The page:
Effects of chlorothiazide on urinary excretion of calcium in clinically normal dogs

Jody P. Lulich From the Department of Small Animal Clinical Sciences, College of Veterinary Medicine, University of Minnesota, St Paul, MN 55108.

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Carl A. Osborne From the Department of Small Animal Clinical Sciences, College of Veterinary Medicine, University of Minnesota, St Paul, MN 55108.

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Summary

Administration of thiazide diuretics has been recommended to prevent calcium oxalate urolith development in dogs. To evaluate the effects of thiazide diuretics in dogs, 24-hour urine excretion of calcium was measured in 6 clinically normal Beagles after administration of chlorothiazide (ctz) for 2 weeks, administration of ctz for 10 weeks, and administration of calcium carbonate and ctz for 2 weeks. Compared with baseline values, 24-hour urine calcium excretion did not decrease after ctz administration. When ctz was given at a high dosage (130 mg/ kg of body weight), urinary calcium excretion was significantly (P < 0.04) higher than baseline values. Based on these observations, we do not recommend ctz for treatment or prevention of canine calcium oxalate urolithiasis.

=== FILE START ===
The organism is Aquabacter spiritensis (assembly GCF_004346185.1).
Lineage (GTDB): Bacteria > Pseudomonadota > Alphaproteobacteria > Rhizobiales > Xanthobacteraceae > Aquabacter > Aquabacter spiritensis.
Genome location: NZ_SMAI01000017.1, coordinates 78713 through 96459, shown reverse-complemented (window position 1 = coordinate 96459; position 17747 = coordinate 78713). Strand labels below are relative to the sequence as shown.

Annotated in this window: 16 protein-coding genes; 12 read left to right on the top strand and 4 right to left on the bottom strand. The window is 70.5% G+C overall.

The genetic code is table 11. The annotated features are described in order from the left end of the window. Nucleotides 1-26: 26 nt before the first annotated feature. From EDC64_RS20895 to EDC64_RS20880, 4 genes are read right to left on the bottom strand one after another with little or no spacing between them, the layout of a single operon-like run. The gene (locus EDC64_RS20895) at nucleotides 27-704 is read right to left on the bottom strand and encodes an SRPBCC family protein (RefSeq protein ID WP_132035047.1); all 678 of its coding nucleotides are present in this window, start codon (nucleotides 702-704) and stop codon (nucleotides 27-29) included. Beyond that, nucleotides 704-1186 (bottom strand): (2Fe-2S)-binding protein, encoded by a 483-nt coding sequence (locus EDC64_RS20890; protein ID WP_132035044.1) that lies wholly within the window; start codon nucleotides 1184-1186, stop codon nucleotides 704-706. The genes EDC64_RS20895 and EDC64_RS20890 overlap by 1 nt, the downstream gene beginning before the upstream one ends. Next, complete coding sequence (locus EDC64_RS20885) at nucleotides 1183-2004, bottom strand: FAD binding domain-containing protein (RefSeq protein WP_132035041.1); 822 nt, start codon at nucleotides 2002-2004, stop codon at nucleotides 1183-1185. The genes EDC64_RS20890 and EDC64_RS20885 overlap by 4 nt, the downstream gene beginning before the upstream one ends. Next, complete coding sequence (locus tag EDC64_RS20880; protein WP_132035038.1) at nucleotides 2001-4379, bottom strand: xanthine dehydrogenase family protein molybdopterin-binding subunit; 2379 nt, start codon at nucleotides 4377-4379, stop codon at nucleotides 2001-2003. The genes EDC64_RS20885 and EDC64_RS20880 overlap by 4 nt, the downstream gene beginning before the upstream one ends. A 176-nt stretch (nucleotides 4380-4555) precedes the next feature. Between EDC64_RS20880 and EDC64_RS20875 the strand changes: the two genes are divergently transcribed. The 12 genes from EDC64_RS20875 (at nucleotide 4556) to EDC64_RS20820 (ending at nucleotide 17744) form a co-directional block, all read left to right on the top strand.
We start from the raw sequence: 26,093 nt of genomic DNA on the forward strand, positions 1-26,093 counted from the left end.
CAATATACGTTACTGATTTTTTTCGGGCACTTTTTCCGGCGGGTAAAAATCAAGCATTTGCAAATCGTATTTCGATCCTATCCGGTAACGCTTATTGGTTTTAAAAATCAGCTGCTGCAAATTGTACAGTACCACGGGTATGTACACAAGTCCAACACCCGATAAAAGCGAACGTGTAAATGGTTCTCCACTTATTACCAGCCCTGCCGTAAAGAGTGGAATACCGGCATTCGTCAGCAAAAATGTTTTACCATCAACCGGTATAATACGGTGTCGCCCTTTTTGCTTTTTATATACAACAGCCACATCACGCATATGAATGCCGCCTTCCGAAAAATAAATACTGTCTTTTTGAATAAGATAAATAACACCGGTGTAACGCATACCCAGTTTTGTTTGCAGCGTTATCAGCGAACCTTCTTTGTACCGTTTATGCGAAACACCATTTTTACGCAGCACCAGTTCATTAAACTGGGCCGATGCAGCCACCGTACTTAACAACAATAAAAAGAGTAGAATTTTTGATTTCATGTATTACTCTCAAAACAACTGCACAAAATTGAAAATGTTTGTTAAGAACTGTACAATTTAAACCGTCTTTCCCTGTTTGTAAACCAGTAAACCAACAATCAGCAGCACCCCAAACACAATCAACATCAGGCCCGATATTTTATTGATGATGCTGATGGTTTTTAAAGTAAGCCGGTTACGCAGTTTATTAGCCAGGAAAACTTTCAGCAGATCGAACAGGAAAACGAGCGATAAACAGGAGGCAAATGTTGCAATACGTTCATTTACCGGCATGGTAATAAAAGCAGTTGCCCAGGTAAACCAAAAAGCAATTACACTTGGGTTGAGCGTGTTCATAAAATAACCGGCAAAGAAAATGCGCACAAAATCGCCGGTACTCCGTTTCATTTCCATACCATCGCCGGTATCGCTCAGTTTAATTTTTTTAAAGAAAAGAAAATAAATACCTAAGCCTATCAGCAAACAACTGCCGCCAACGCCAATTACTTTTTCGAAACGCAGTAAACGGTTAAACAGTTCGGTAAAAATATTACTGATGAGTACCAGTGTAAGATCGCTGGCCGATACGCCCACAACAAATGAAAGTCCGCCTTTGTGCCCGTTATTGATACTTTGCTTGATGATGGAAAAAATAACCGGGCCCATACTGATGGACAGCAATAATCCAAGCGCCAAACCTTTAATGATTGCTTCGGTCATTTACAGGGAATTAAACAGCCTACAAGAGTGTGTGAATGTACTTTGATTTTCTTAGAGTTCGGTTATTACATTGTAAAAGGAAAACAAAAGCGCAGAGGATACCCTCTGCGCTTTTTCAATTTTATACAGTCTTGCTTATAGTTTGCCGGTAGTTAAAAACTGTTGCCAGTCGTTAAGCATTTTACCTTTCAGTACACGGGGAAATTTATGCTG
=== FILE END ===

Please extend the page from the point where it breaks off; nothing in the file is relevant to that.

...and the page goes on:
Summary

Administration of thiazide diuretics has been recommended to prevent calcium oxalate urolith development in dogs. To evaluate the effects of thiazide diuretics in dogs, 24-hour urine excretion of calcium was measured in 6 clinically normal Beagles after administration of chlorothiazide (ctz) for 2 weeks, administration of ctz for 10 weeks, and administration of calcium carbonate and ctz for 2 weeks. Compared with baseline values, 24-hour urine calcium excretion did not decrease after ctz administration. When ctz was given at a high dosage (130 mg/ kg of body weight), urinary calcium excretion was significantly (P < 0.04) higher than baseline values. Based on these observations, we do not recommend ctz for treatment or prevention of canine calcium oxalate urolithiasis.

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